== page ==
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White collar crimes rising in US

A white collar crime, by definition, is a non-violent act involving deception, typically committed by a business person or public official.

Prof. David O. Friedrichs, a criminologist at the University of Scranton, blames economic recession and complex financial system as major reasons for the rising white collar crimes in the U.S.

Back in May, the New York Times reported that the number of violent crimes in the United States had dropped significantly last year, to what appeared to be the lowest rate in nearly 40 years. NY Times

“I was irate about it (New York Times’ article). The article totally ignored white collar crime, broadly defined. And it is far from clear that white collar crime is declining. There are some reasons to believe it may well be increasing,” said Prof. David O. Friedrichs. Counterpunch

“The basis for my letter to the New York Times was that when they discussed the decline of major crime was limited to conventional crime and not the huge range of white collar crimes that includes corporate crime and whole range of other activities,” said Prof. David O. Friedrichs from the University of Scranton.

“It is indeed very difficult to measure white collar crime and corporate crime for a whole range of reasons, much of these crime, people haven’t been aware that they have been victims.”

Friedrichs, the author of Trusted Criminals: White Collar Crime in Contemporary Society, made the comments in an exclusive interview with Press TV’s U.S. Desk on Monday.

Professor Friedrichs also believes demographic factor is playing a key role in the increase of white collar crime.

“White-collar crime, corporate crime is carried out by middle aged and older people. So as the population increasingly is graying and getting older, this simple demographic factor could also contribute to the rise in white collar and corporate crime.”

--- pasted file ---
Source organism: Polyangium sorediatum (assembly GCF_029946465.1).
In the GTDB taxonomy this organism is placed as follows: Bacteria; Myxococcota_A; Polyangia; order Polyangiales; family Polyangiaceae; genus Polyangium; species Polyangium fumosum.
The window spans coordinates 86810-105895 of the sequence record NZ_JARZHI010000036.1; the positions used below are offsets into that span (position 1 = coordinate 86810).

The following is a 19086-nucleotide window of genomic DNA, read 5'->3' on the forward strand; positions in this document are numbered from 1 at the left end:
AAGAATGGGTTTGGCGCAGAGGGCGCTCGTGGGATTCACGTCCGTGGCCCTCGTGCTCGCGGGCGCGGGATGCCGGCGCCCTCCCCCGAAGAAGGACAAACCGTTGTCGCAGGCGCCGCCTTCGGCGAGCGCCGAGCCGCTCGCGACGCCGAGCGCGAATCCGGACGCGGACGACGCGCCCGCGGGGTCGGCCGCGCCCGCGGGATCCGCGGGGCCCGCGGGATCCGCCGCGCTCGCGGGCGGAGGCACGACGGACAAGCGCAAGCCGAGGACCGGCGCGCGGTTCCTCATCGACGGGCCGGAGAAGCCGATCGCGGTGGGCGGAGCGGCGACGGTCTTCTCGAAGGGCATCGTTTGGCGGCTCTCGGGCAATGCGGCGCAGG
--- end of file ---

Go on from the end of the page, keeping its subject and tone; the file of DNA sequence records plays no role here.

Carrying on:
“The apparent decline in crime refers only to conventional forms of crime, like murder, rape, robbery and burglary. The relevant crime statistics tell us nothing about trends related to white-collar crime, broadly defined. Although it is far more challenging to measure such crime, there are reasons to believe that it is not in decline, and may well be rising.” Counterpunch

“This type of crime – ranging from corporate price fixing to polluting the environment to insider trading to bank-related fraud – has devastating consequences. Those who have long been concerned about the disproportionate amount of attention to conventional crime in relation to white-collar crime can only hope that a decline in conventional crime will inspire more attention to white-collar crime.” Counterpunch

“In huge numbers of cases, people are not aware that they have been victims of white collar crime, for example, subjected to illegally spewed out pollution, or that they have purchased products that are unsafe, or that they have been subjected to corporate price fixing, or to the consequences of commodity speculation, which is believed to be one significant factor in driving up the cost of gasoline at the pump.” Counterpunch

“We simply do not have a centralized source of reliable information on the incidence of white collar crime. And the government historically hasn’t taken much initiative in this regard.” Counterpunch

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